Waste Management handled 465,000 tons of scrap plastic bales in 2022, down from the previous year because recycling plant upgrades required temporary shutdowns.
WM, the largest garbage and recycling company in North America, recently published its 2022 sustainability report, which noted that temporary shutdowns at four materials recovery facilities (MRFs) last year resulted in a slight reduction in recyclables handled.
Overall, the Houston-based company recovered 14.8 million tons of recyclables in 2022, down 3% from the prior year (the tonnage figure includes construction and demolition debris/wood, fly ash and other materials not collected at the curb). In addition to the MRF shutdowns, WM experienced a reduction in tons recovered from third parties and organics last year, the report noted.
For plastics, the tonnage WM handled dropped by 10% from 2021 to 2022.
“With this investment, WM expects to be well positioned to help meet the growing demand both to recycle more film and provide post-consumer resin pellets to meet customer requirements for higher recycled content in packaging,” the report stated.
The company is also participating in several curbside film collection pilot projects across the U.S., with a longer-term goal of providing 8% of U.S. households with curbside film recycling. At full capacity, the program could yield 120,000 tons of film per year.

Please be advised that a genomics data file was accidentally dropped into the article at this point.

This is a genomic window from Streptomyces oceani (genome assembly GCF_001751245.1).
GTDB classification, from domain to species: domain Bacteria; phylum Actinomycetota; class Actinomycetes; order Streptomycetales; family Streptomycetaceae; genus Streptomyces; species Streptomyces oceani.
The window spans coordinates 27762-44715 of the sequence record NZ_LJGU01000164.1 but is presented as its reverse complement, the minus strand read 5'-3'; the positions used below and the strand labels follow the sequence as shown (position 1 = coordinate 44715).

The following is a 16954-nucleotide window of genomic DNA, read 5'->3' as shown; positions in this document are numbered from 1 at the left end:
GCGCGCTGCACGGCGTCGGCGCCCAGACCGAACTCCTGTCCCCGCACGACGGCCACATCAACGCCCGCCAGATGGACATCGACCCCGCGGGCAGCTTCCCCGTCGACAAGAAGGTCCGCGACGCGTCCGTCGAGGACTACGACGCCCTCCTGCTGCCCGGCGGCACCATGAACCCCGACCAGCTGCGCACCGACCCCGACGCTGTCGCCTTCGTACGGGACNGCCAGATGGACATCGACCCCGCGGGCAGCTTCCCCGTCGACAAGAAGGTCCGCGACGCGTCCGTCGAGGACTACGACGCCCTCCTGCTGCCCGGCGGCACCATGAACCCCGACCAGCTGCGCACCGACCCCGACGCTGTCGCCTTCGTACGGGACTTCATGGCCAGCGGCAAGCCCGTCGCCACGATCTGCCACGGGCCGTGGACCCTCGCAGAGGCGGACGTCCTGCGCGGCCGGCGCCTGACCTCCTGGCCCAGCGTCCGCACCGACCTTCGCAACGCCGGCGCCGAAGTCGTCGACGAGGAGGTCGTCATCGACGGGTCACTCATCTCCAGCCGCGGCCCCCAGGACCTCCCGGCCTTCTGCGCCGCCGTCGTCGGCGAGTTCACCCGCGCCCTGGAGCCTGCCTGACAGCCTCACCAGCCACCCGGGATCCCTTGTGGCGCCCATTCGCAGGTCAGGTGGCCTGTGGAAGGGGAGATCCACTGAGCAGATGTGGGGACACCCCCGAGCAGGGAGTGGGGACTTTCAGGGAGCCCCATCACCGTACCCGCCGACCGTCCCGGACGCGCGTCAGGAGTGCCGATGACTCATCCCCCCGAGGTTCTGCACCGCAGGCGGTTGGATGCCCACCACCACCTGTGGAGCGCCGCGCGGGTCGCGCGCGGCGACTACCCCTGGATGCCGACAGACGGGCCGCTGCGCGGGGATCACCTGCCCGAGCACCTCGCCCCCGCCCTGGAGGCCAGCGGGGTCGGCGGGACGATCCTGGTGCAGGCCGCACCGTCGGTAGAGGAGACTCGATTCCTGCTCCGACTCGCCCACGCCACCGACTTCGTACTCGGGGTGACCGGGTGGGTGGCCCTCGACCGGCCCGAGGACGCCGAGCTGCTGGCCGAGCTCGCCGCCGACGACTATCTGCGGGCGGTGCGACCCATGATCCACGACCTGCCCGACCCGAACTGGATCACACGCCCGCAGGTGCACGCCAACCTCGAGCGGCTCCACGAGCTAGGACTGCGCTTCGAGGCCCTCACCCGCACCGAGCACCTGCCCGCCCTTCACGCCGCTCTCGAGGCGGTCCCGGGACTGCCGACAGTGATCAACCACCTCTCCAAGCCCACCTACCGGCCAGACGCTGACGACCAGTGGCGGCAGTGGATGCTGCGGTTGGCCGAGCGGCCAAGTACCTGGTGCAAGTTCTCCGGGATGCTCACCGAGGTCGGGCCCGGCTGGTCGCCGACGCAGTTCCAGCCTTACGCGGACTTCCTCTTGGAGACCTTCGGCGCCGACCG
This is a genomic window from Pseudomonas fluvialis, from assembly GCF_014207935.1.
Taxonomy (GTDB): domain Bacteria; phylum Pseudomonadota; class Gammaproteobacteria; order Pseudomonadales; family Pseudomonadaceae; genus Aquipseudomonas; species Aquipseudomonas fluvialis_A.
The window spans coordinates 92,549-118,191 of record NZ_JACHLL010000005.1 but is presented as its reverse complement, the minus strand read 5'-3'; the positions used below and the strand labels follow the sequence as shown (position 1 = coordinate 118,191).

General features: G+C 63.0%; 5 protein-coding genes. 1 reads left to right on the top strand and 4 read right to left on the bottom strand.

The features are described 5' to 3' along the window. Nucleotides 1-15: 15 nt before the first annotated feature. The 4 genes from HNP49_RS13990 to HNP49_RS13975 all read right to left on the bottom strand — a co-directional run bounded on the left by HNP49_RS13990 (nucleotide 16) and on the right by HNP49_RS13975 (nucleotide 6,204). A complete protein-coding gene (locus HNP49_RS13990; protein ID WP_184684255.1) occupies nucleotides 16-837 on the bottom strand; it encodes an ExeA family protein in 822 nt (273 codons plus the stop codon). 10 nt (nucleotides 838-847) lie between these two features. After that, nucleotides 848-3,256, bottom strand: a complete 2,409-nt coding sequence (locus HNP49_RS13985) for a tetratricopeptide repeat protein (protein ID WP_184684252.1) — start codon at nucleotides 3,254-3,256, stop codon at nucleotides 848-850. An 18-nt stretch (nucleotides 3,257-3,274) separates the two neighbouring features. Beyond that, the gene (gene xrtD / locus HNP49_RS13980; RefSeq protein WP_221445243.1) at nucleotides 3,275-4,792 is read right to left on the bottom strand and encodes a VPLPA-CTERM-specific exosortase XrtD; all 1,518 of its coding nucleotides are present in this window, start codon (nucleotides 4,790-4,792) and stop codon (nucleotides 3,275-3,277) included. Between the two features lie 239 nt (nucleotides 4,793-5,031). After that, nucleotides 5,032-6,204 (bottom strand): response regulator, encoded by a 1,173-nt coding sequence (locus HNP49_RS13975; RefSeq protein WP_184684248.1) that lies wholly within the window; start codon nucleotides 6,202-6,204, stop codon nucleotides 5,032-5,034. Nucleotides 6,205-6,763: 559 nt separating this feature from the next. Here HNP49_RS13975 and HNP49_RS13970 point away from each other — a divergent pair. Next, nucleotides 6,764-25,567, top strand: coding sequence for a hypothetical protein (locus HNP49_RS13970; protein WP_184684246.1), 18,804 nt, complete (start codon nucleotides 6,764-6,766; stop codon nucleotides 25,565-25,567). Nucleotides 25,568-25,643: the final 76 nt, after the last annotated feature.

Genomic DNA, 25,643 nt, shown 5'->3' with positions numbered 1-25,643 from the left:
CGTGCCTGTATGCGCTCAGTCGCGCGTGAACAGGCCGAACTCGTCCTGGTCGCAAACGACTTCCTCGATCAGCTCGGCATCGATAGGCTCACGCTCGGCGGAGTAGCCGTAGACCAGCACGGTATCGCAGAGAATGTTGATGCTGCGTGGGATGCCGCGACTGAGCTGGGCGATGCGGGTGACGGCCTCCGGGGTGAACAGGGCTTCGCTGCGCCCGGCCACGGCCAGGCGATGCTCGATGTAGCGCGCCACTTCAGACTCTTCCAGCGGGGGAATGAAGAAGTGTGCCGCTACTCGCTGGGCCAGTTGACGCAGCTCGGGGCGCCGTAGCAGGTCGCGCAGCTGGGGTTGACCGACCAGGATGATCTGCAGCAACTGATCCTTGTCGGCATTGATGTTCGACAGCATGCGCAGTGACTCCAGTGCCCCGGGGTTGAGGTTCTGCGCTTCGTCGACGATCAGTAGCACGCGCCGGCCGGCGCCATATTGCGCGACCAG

Plastic makes up a fairly small percentage of the weight of recyclables WM handles – about 3% – but its value on a per-pound basis is among the highest of all materials.
Progress toward larger goal
Overall, WM wants to increase its recyclables tons managed to 25 million tons by 2030. That number is a 60% increase over the company’s 2021 baseline number. It also has an interim goal of a 25% increase by 2025.
The company is undergoing a multi-year capital project estimated at $1 billion to upgrade its MRFs around the country. Last year, WM completed four automation projects. The company also opened a new construction and demolition debris recycling facility in Miami-Dade County, Fla. in 2022.
“Our new recycling facilities can process a higher volume of materials, and we anticipate our material volumes will increase as new and upgraded recycling facilities come online in the near term,” according to the report.